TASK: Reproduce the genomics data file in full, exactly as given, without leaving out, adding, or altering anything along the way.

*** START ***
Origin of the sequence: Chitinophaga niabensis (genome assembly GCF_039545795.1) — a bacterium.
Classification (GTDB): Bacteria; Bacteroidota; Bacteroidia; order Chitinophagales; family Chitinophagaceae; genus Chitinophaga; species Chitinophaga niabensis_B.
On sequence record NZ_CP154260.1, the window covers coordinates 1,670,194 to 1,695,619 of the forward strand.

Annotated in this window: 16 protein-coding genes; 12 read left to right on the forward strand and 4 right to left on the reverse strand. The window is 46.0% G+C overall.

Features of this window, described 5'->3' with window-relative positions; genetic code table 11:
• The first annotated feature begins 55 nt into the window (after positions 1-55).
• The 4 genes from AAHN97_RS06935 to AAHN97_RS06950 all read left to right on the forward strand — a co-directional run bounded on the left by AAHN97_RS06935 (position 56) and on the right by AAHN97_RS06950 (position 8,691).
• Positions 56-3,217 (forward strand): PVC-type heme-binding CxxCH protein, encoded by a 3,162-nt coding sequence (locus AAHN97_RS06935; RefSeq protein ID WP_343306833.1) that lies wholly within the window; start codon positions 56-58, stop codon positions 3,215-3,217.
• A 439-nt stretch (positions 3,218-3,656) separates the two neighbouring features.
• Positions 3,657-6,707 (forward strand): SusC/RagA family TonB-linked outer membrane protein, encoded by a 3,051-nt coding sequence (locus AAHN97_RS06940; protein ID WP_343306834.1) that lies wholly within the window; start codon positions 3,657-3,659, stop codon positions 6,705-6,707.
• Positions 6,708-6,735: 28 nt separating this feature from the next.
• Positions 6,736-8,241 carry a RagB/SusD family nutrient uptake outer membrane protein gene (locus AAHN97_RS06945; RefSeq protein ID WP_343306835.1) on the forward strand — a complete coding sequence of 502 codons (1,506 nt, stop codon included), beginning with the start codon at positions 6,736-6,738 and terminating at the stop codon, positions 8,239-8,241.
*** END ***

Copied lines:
Origin of the sequence: Chitinophaga niabensis (genome assembly GCF_039545795.1) — a bacterium.
Classification (GTDB): Bacteria; Bacteroidota; Bacteroidia; order Chitinophagales; family Chitinophagaceae; genus Chitinophaga; species Chitinophaga niabensis_B.
On sequence record NZ_CP154260.1, the window covers coordinates 1,670,194 to 1,695,619 of the forward strand.

Annotated in this window: 16 protein-coding genes; 12 read left to right on the forward strand and 4 right to left on the reverse strand. The window is 46.0% G+C overall.

Features of this window, described 5'->3' with window-relative positions; genetic code table 11:
• The first annotated feature begins 55 nt into the window (after positions 1-55).
• The 4 genes from AAHN97_RS06935 to AAHN97_RS06950 all read left to right on the forward strand — a co-directional run bounded on the left by AAHN97_RS06935 (position 56) and on the right by AAHN97_RS06950 (position 8,691).
• Positions 56-3,217 (forward strand): PVC-type heme-binding CxxCH protein, encoded by a 3,162-nt coding sequence (locus AAHN97_RS06935; RefSeq protein ID WP_343306833.1) that lies wholly within the window; start codon positions 56-58, stop codon positions 3,215-3,217.
• A 439-nt stretch (positions 3,218-3,656) separates the two neighbouring features.
• Positions 3,657-6,707 (forward strand): SusC/RagA family TonB-linked outer membrane protein, encoded by a 3,051-nt coding sequence (locus AAHN97_RS06940; protein ID WP_343306834.1) that lies wholly within the window; start codon positions 3,657-3,659, stop codon positions 6,705-6,707.
• Positions 6,708-6,735: 28 nt separating this feature from the next.
• Positions 6,736-8,241 carry a RagB/SusD family nutrient uptake outer membrane protein gene (locus AAHN97_RS06945; RefSeq protein ID WP_343306835.1) on the forward strand — a complete coding sequence of 502 codons (1,506 nt, stop codon included), beginning with the start codon at positions 6,736-6,738 and terminating at the stop codon, positions 8,239-8,241.